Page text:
After a jumping session and walk along the water, it was time to think about lunch. Neither of us was super hungry after brunch, but we wanted a little nibble, so I took Roxy to 42RAW. A small place on the main shopping street (Strøget) 42RAQ is half takeaway, half eat in and is completely raw and vegan. I went for the veggie lasagna, and I was not disappointed one bit.
It was about 2 when we got on our bikes and went to the little mermaid statue. This statue is one of the most underwhelming, yet strangely famous sites in the world. It was built in honor of Hans Christian Andersen (a fairy tale writer and Danish legend), most famously known for writing the original fairy tale of the little mermaid (spoiler: this one doesn’t end in happily ever after). When we arrived, I could see on everyone’s face that it wasn’t quite what they expected; the statue itself is tiny, and the base area is surrounded by a lot of seaweed and trash (odd for a clean city like Copenhagen). But nevertheless, it is something everyone should see, at least once (or in my case, every time someone came to visit me).
After a rest, we were ready for a night out, so I suggested the restaurant Halifax. I discovered this during my first couple months in Copenhagen, and it became my go-to when I wanted a boozy dinner out with some friends. Its menu is a create your own burger, where you choose a bun, a patty, and toppings. They have a vegan and vegetarian patty, and all the buns are vegan. I had one friend tell me the vegan patty was the best burger of his life (and he’s a carnivore).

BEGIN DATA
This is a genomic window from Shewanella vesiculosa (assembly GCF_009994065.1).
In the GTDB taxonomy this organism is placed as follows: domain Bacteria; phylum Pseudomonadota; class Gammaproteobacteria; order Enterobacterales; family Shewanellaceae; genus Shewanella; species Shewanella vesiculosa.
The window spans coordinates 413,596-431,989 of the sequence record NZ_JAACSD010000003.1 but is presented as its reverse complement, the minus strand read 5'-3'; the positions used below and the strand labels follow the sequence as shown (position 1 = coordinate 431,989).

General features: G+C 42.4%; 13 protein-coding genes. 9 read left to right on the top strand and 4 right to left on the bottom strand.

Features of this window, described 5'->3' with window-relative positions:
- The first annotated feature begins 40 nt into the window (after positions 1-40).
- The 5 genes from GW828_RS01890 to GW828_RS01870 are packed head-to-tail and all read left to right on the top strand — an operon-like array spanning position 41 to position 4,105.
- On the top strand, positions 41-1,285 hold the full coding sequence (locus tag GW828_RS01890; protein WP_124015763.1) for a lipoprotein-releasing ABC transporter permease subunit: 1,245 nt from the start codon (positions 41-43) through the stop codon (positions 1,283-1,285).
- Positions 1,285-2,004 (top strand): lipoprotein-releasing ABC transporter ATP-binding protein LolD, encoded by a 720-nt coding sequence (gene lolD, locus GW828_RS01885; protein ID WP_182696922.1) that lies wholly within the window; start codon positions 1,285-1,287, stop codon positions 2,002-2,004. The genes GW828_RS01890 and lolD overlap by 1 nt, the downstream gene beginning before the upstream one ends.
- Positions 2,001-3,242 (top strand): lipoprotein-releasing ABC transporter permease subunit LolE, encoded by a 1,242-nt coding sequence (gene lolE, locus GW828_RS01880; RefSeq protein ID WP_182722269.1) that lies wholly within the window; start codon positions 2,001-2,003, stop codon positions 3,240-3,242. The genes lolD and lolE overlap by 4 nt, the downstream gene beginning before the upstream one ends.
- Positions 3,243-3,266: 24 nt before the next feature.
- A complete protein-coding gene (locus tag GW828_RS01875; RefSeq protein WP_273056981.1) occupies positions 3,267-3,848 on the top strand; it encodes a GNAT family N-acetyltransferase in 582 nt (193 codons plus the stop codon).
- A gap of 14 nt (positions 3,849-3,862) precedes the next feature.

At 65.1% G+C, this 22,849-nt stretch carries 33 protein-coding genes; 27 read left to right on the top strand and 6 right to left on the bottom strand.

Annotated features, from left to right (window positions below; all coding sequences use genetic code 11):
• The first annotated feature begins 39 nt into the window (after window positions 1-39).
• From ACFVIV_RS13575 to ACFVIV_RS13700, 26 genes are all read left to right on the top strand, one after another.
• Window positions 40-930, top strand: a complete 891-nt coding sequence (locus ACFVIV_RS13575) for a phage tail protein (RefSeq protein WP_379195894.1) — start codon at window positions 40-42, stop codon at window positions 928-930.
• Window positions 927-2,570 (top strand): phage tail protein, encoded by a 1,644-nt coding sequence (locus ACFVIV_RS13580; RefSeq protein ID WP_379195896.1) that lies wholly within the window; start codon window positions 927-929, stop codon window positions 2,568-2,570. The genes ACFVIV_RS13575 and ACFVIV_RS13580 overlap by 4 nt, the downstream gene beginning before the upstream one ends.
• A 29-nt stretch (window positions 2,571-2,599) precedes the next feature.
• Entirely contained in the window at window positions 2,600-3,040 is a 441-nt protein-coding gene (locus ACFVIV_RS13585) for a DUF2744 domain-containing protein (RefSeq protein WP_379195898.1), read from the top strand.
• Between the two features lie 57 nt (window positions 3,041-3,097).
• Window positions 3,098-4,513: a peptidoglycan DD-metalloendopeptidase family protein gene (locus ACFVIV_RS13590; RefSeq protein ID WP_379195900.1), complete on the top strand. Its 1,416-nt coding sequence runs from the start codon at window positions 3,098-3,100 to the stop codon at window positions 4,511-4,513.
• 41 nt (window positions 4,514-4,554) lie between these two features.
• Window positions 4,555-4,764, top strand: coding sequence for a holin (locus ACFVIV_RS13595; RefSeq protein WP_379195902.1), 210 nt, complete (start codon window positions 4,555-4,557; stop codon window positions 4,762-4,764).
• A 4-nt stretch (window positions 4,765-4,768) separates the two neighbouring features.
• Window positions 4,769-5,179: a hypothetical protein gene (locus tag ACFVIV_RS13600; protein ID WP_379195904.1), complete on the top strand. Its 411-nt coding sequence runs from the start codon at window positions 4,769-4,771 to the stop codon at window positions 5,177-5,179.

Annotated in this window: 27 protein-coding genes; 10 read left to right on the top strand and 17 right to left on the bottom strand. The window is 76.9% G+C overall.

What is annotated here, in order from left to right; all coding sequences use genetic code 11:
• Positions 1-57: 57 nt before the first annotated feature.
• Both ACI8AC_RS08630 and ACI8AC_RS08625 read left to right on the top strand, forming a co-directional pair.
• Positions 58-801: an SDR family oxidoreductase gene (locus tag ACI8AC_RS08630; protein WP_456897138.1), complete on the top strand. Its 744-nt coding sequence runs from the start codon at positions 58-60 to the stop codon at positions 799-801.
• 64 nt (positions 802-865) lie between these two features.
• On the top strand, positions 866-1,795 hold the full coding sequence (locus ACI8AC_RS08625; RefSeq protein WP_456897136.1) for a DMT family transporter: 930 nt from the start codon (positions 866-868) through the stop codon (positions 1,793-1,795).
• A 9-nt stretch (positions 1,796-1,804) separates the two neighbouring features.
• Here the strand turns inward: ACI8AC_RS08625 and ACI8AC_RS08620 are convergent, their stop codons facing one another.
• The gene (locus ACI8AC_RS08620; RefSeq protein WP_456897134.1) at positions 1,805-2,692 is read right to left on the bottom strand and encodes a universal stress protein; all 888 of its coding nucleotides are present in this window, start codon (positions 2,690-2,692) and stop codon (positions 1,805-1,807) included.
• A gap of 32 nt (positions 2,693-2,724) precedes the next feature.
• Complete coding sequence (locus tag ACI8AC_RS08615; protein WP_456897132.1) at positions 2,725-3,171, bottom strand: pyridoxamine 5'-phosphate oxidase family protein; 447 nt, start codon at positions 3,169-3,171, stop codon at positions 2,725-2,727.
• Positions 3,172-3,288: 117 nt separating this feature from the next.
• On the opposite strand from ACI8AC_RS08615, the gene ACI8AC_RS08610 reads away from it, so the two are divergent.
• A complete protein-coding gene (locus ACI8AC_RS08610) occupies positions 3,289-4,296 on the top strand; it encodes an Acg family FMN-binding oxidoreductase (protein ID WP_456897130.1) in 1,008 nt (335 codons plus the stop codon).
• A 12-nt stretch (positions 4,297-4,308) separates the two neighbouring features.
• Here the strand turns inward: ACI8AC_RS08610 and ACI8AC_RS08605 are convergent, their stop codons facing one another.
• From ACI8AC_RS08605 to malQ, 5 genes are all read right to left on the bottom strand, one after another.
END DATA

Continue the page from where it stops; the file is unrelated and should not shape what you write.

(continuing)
Because we had such a big eating out day yesterday, Roxy and I decided to head to Naturbageriet, a vegan bakery in an eastern neighborhood of Copenhagen. They offer a variety of choices, including danishes (which of course, you must have in Denmark).
Pastries in hand, we headed to the harbor near the city center, where we wanted to do some boating. There is a company in Copenhagen called GoBoat, where you can rent a small motorboat (no sailing experience needed) from anywhere between 2-8 people. For a couple of hours, you cruise around the harbor and enjoy the sites. It’s a blast, and an amazing way to see the city. Did I mention there is a picnic table on the boat, so you can eat lunch while on board?
It was our last night in Copenhagen before flying to Prague. For such a special occasion we chose SimpleRaw. A raw, vegan restaurant with beautiful interiors and a sophisticated ambiance. They have an amazingly diverse menu, from poke bowls to burgers, to juice flights, to raspberry cheesecake. Every last thing was scrumptious — two years later and my mouth is still watering at the thought! A must try in Copenhagen!
When you live somewhere, it can be easy to get into a routine and to stop appreciating the beauty of everything around you. Luckily for me, I had friends dropping in and out throughout my year in Denmark, so I always had the chance to see it from a fresh perspective. Copenhagen, I love you.
Have you been to Copenhagen? What cool places did you dine at?
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Photo: Pixabay, Wikimedia Commons, Respective Restaurants